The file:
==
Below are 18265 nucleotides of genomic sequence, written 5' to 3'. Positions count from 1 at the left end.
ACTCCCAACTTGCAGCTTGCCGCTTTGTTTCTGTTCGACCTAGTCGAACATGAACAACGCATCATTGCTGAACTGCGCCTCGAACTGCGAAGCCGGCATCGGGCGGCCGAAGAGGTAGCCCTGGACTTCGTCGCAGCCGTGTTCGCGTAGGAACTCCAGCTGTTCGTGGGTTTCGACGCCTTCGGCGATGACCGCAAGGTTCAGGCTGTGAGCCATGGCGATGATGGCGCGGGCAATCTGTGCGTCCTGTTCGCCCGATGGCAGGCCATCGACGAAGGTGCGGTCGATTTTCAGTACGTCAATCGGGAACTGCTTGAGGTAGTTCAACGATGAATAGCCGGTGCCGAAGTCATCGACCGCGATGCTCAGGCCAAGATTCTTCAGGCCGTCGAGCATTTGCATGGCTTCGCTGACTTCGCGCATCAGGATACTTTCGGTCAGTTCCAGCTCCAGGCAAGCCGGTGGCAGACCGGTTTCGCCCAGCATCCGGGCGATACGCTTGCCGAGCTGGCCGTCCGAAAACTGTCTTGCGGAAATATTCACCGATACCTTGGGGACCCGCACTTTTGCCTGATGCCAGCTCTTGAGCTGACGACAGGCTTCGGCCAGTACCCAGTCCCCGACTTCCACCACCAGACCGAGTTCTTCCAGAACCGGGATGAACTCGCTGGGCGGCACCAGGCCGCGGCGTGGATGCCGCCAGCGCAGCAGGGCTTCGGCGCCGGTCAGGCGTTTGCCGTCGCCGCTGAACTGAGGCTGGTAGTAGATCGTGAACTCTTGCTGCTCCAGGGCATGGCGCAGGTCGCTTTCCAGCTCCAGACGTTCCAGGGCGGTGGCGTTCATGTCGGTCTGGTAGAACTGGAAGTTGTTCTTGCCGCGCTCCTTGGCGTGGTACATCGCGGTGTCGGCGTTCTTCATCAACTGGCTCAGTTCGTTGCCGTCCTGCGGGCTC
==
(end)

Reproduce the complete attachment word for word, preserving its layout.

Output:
Below are 18265 nucleotides of genomic sequence, written 5' to 3'. Positions count from 1 at the left end.
ACTCCCAACTTGCAGCTTGCCGCTTTGTTTCTGTTCGACCTAGTCGAACATGAACAACGCATCATTGCTGAACTGCGCCTCGAACTGCGAAGCCGGCATCGGGCGGCCGAAGAGGTAGCCCTGGACTTCGTCGCAGCCGTGTTCGCGTAGGAACTCCAGCTGTTCGTGGGTTTCGACGCCTTCGGCGATGACCGCAAGGTTCAGGCTGTGAGCCATGGCGATGATGGCGCGGGCAATCTGTGCGTCCTGTTCGCCCGATGGCAGGCCATCGACGAAGGTGCGGTCGATTTTCAGTACGTCAATCGGGAACTGCTTGAGGTAGTTCAACGATGAATAGCCGGTGCCGAAGTCATCGACCGCGATGCTCAGGCCAAGATTCTTCAGGCCGTCGAGCATTTGCATGGCTTCGCTGACTTCGCGCATCAGGATACTTTCGGTCAGTTCCAGCTCCAGGCAAGCCGGTGGCAGACCGGTTTCGCCCAGCATCCGGGCGATACGCTTGCCGAGCTGGCCGTCCGAAAACTGTCTTGCGGAAATATTCACCGATACCTTGGGGACCCGCACTTTTGCCTGATGCCAGCTCTTGAGCTGACGACAGGCTTCGGCCAGTACCCAGTCCCCGACTTCCACCACCAGACCGAGTTCTTCCAGAACCGGGATGAACTCGCTGGGCGGCACCAGGCCGCGGCGTGGATGCCGCCAGCGCAGCAGGGCTTCGGCGCCGGTCAGGCGTTTGCCGTCGCCGCTGAACTGAGGCTGGTAGTAGATCGTGAACTCTTGCTGCTCCAGGGCATGGCGCAGGTCGCTTTCCAGCTCCAGACGTTCCAGGGCGGTGGCGTTCATGTCGGTCTGGTAGAACTGGAAGTTGTTCTTGCCGCGCTCCTTGGCGTGGTACATCGCGGTGTCGGCGTTCTTCATCAACTGGCTCAGTTCGTTGCCGTCCTGCGGGCTC